- And that's the difference between LiveJournal et al fandom and any social network community, because the more invested I become with the identity I have within this community, the more invested I become with the community itself. Because to lose this community would mean to lose my identity, not to mention, because of how fandom works, it would also mean losing the friends and the people that makes this community. This identity exists because of this community essentially. Wistfuljane, On bandflesh and anonymity in fandom, posted June 10, 2008. Last accessed October 05, 2010. Dead link since 2014 at the latest.
- There are completely innocent reasons why someone might want to post on lj anonymously - embarrassment about a sensitive topic, fear of revealing personal details that could allow someone to connect her/his online persona with an offline face and name, a desire to do a good deed without making a big deal about it - I could go on, but I'm sure all of us can think of examples of benevolent anonymity. Fabu, The perils of anonymity, posted June 11, 2008. Last accessed October 05, 2010.
- You can take important personal risks. You can talk about the ways in which your life is collapsing around you even if you, like me, are absolutely terrified of confessing weakness. .... You can take trivial personal risks. You can talk in loving detail about your bowel movements and ask that question you've always wondered about your labia. Kalpurna, TRUE CONFESSIONS, posted June 10, 2008. Last accessed October 05, 2010.
- The only reason to be hateful or to attack someone else anonymously is to escape whatever consequences might be associated with that attack - perhaps people will defriend you for viciousness, perhaps people will no longer trust you with their confidences if they discover that it was you who revealed flocked [friends-locked, as on Livejournal] or other personal information, etc. All the explanations given for anonymous hating (not other kinds of anonymous posting, but specifically anonymous hate memes and the like) -- "the bnfs will hate on me," "the minions will attack me," "it frees me from social conventions so that I can share my real opinions," etc. -- can be translated into one simple fact: anonymous hating is a way to be cruel without having to own up to your actions/words. Fabu, The perils of anonymity, posted June 11, 2008. Last accessed October 05, 2010.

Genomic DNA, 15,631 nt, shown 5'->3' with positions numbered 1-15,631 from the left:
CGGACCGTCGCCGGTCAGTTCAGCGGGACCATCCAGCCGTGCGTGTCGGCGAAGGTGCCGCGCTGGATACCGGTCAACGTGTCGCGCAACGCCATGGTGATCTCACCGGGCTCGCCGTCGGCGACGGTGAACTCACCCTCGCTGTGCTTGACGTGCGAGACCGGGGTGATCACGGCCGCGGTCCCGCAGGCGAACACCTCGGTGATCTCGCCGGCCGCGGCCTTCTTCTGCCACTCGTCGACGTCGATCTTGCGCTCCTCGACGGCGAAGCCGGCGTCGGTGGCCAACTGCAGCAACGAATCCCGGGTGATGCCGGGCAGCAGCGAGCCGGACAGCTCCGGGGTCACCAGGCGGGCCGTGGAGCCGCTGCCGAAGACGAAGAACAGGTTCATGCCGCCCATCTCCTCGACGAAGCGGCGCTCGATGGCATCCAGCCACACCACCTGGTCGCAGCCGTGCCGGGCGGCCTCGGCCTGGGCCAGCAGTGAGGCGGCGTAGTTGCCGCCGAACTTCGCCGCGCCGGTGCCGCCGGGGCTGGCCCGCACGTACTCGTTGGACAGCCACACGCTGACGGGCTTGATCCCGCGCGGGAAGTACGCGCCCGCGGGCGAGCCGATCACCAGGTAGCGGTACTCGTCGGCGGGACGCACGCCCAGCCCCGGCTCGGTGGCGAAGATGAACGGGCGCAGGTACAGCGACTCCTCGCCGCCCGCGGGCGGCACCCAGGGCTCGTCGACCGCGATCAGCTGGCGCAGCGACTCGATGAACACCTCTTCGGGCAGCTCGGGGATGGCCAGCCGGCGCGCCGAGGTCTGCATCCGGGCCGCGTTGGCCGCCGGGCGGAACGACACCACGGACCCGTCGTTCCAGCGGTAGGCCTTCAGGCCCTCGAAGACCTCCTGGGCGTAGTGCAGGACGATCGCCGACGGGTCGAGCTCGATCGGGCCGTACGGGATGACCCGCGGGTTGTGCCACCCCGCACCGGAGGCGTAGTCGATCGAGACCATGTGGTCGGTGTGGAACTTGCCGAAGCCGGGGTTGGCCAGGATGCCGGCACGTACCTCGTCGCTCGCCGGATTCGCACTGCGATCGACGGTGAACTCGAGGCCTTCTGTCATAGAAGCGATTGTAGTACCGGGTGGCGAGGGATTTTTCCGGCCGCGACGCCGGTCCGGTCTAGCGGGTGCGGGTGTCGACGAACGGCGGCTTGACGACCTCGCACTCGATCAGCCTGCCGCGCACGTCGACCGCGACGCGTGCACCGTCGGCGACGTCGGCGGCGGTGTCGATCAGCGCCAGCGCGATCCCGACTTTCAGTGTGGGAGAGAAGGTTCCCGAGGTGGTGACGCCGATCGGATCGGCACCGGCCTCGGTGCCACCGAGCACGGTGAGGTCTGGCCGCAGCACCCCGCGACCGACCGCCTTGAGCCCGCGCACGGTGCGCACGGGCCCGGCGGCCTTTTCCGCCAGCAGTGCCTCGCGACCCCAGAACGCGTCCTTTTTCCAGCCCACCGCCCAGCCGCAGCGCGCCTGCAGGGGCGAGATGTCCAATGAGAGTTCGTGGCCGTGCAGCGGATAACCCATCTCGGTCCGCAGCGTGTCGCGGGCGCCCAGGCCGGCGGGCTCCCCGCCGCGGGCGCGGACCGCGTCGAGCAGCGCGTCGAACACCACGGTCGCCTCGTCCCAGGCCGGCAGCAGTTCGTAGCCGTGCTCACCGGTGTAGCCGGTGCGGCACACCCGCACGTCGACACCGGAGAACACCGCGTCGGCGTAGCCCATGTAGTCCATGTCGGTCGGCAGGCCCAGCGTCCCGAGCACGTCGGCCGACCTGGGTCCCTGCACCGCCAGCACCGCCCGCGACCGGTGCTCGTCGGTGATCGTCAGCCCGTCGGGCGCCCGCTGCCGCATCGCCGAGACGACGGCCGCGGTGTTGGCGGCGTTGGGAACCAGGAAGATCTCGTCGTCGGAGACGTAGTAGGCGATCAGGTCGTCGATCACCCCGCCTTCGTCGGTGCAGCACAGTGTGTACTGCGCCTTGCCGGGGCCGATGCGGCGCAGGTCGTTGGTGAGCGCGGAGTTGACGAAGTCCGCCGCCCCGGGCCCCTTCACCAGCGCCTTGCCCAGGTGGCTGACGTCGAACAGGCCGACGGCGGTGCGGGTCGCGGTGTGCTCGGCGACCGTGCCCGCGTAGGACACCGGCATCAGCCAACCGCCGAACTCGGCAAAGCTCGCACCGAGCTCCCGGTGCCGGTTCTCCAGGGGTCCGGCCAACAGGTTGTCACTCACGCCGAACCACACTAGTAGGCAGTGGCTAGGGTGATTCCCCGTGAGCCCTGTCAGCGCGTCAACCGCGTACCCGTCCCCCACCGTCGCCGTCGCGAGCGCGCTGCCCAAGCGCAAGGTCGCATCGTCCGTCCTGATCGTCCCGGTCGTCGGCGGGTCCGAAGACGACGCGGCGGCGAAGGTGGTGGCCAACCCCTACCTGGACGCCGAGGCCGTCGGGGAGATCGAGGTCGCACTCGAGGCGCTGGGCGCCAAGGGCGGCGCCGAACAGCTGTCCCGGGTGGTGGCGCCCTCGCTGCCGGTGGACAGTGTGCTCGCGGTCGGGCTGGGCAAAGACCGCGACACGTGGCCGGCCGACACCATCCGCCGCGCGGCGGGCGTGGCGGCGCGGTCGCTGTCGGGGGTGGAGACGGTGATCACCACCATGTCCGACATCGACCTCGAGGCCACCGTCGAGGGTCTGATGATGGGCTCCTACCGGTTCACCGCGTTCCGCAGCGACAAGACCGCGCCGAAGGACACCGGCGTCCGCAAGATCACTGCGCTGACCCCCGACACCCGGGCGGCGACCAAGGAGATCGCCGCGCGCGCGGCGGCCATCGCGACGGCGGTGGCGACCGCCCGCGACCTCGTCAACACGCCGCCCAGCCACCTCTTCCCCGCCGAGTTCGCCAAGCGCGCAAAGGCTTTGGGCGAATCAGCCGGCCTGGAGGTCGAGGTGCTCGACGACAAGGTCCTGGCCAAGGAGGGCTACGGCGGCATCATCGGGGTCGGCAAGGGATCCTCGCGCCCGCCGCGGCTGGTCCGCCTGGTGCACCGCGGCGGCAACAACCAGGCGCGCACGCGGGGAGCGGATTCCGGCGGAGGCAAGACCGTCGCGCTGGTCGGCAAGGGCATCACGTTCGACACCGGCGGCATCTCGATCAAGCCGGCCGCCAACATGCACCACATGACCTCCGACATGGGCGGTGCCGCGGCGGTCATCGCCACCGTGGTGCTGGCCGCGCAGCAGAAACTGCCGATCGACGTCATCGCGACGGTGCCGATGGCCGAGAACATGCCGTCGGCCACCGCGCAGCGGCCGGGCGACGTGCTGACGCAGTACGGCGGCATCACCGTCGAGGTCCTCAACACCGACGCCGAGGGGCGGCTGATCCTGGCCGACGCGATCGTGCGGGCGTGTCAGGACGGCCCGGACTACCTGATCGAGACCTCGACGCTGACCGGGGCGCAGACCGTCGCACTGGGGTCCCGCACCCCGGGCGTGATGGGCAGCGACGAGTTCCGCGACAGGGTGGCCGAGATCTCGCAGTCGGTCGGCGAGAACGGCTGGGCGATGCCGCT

- "I first got involved in fandom in the 60s. Everyone used their real names; there was no reason not to. The use of pseudonyms began because of slash. It was initials actually, the same method as in pr0n; "by Cathy T.", or "by F.S." (there's some stuff on fanlore about why slash wasn't just "weird", it was illegal to be bought or sold or sent through the mail) I saw very little mainstream attention to fanac that wasn't "Adult heterosexual women like to write/draw homosexual fantasies about Kirk and Spock," and then Harry Potter and LotR. Then the publicity around the Victoria Bitter scandal... Today if I were involved in any fandoms beyond just watching/listening to the show or reading the books, I wouldn't use my real name any more either." Anonymous comment on failfandomanon, dated 2014-02-27 10:37 pm.
- Datazine #4. May/July 1980. Quoted in Boldly Writing, p. 48.